No. I wanted to be a soldier, all the way. And my first opportunity was when I was sixteen years old. Everyone was joining the National Guard; my brother, my good friends; they were much older than I was, and they joined the National Guard. I said … I gotta do it, too. [CHUCKLE] So, I joined at sixteen.


Was that legal?


No. I signed my mom’s signature, and it wasn’t found out until I made seventeen, and I had to report to the local draft board, at which time they found out I was only seventeen. But I was old enough then where they could retain me, but I got a good butt-chewing as a result of that. I never regretted that decision, because I enjoyed every minute of it.


After finishing high school, Ed Gayagas wanted to attend college, and the Army also beckoned. A timely letter and some advice from a mentor gave Gayagas an opportunity that he has never forgotten.




You talked about your impulsivity and being kolohe. You got kicked off of your school basketball team.


Yes. I was on the championship team, the first time ever that Kapaa High ever won a championship. [CHUCKLE] And we were in Castle High School, and I met a few cheerleaders. And we got in the car, and one of ‘em offered me a cigarette, and I took it. So, when we got back to Kapaa, the team assembled on the basketball court, and I was called forward. I said, Oh, no sweat; coach wanted to talk to me. And the first question he asked me was, Did you smoke? I said, Yeah, I did. I wasn’t gonna lie; I never lied. [CHUCKLE] And so, he says, You’re off the team. From there, my next stop was Auntie Gladys Brandt’s office. She did not have to say a word. All she had to do was look at you … and yeah, you would [CLEARS THROAT] straighten out [CHUCKLE] and you would say, Uh-oh, I’m in trouble. Which I was, and she did talk to me. And I think her manner of dealing with youngsters like me was not to give me criticism. I think she knew me better than I knew myself. She didn’t give me criticism or scold me at that time. You know what she did? She gave me encouragement, which kinda stimulated me. So, after I walked out of her office, I said, You know, I’m not gonna take this laying down. So, I joined the senior league basketball, and I learned a lot; I learned a lot from ‘em. And as a result of that amount of time that I spent with the senior league, I learned the techniques of shooting a ball a lot better, dribbling, and dunking. When I graduated from high school, I was hoping that I could get into the University of Hawaii. I knew I wanted to do West Point because of MacArthur, and you know, being the hero for the Filipinos, and I said, I want to be just like him. But my dreams were shot down right away by the counselor saying, You don’t have enough math background, you don’t have the language skill, so don’t even try. Those were the words he used.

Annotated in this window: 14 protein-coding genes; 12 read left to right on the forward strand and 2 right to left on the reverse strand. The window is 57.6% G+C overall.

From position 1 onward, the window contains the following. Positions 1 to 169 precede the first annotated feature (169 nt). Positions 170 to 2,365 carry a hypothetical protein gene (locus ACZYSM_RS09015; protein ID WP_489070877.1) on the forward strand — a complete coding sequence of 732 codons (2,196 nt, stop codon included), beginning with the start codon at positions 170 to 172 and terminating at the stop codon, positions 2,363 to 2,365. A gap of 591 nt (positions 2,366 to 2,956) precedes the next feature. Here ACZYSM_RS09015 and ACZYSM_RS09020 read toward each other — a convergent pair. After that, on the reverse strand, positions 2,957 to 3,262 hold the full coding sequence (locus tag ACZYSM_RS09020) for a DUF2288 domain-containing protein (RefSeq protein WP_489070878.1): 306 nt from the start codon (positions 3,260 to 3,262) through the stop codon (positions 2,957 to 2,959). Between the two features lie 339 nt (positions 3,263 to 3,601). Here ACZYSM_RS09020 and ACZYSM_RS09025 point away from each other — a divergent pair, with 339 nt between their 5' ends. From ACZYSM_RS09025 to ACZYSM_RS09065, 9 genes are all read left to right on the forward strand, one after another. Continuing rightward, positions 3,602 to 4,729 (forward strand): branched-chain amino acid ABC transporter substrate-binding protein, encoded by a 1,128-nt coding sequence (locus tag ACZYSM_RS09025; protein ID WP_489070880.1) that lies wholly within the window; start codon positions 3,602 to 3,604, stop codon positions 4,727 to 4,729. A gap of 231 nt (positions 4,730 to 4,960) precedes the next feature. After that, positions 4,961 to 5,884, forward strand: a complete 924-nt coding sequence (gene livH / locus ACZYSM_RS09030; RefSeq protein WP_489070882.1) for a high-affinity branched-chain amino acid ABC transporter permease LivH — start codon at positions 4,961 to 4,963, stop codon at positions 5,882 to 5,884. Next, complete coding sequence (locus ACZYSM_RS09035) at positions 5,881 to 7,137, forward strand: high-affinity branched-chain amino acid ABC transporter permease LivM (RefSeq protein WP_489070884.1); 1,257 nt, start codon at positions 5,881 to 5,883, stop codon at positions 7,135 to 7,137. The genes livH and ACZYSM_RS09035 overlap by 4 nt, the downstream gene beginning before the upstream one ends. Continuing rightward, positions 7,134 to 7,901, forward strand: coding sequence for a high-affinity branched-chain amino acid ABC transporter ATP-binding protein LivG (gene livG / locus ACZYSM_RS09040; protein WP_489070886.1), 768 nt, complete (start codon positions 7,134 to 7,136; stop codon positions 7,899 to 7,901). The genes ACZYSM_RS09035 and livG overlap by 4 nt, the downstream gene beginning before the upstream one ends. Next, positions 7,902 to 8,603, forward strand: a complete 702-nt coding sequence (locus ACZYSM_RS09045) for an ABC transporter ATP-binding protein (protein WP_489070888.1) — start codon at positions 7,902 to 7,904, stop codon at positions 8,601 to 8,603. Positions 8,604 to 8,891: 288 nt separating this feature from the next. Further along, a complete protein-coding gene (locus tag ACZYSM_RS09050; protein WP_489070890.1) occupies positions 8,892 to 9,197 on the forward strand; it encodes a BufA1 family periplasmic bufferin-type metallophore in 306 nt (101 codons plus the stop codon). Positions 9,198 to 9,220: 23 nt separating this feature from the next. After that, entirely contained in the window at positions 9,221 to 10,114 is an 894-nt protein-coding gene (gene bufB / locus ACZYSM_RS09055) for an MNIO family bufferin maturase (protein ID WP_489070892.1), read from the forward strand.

Did those words inspire you to do it anyway?


Yes; I said, I want even more to be a soldier. So, I applied to the University of Hawaii. After graduation, I waited, and waited. And then, the call for the all- Hawaii company came up. My classmates were going, and I said, I’m not staying back, I’m gonna do it with you. So, we got in a bus, caught the DC3, came to Honolulu, another forty-five minutes. We went to the YMCA, took our physical, did the written exams, and I passed with flying colors. And then, the sergeant says, Okay, you’re gonna be our future leader, and I’ll see you in a week for your swearing in. So, we got on the plane again back to Kauai. And the first thing I did was, I wanted to check out my mail to see if I have anything from the University of Hawaii. So, I went to Box 55 in Kapaa, and there was a letter in there. I opened it, and it said, You have been accepted to the University of Hawaii. Wow! I must have jumped ten feet high then. [CHUCKLE] And not only that, the letter continued on and said, You also will receive a scholarship in basketball and track.


I encountered the first obstacle in registering when they said, Hey, you don’t speak English. I said, I speak fluent Pidgin. [CHUCKLE] I’m from Kauai; that’s the center of Pidgin. But they said, No, you’ve gotta take remedial speech. And so, I had to do that for three years straight. So, it wasn’t an easy road for me. But after a while, I started to enjoy the speech classes.


Did you think you spoke really heavy Pidgin?


I didn’t think so, but apparently, someone from Honolulu said I did. [CHUCKLE]


When Ed Gayagas graduated from the University of Hawaii, he was commissioned as a second lieutenant in the U.S. Army. One of his first assignments in 1962 was to give martial arts training to Army Rangers who were preparing for a possible confrontation with Cuba.


My first assignment was Fort Campbell, Kentucky. As soon as I arrived in Fort Campbell, we were sequestered because of the Cuban Missile Crisis. My commander at that time saw that I had some martial arts background. So, he said, Lieutenant Gayagas, I want you to do something here. We have a bunch of Rangers, mostly from West Point, who have not had any martial arts training, and if we were to deploy right now, we’d have an envelopment attack into Cuba. [CHUCKLE] I said, Wow. I hadn’t expected that, because I wasn’t airborne qualified at that point. I actually did qualify, but the Rangers that we were talking about who were not trained in the martial arts had to do something for a month and a half while we were sequestered. And so, Colonel Storey advised me that I should be training them in martial arts and self-defense, which I did. And it gave me so much satisfaction to be training people who were from West Point and who actually wanted to learn the martial arts.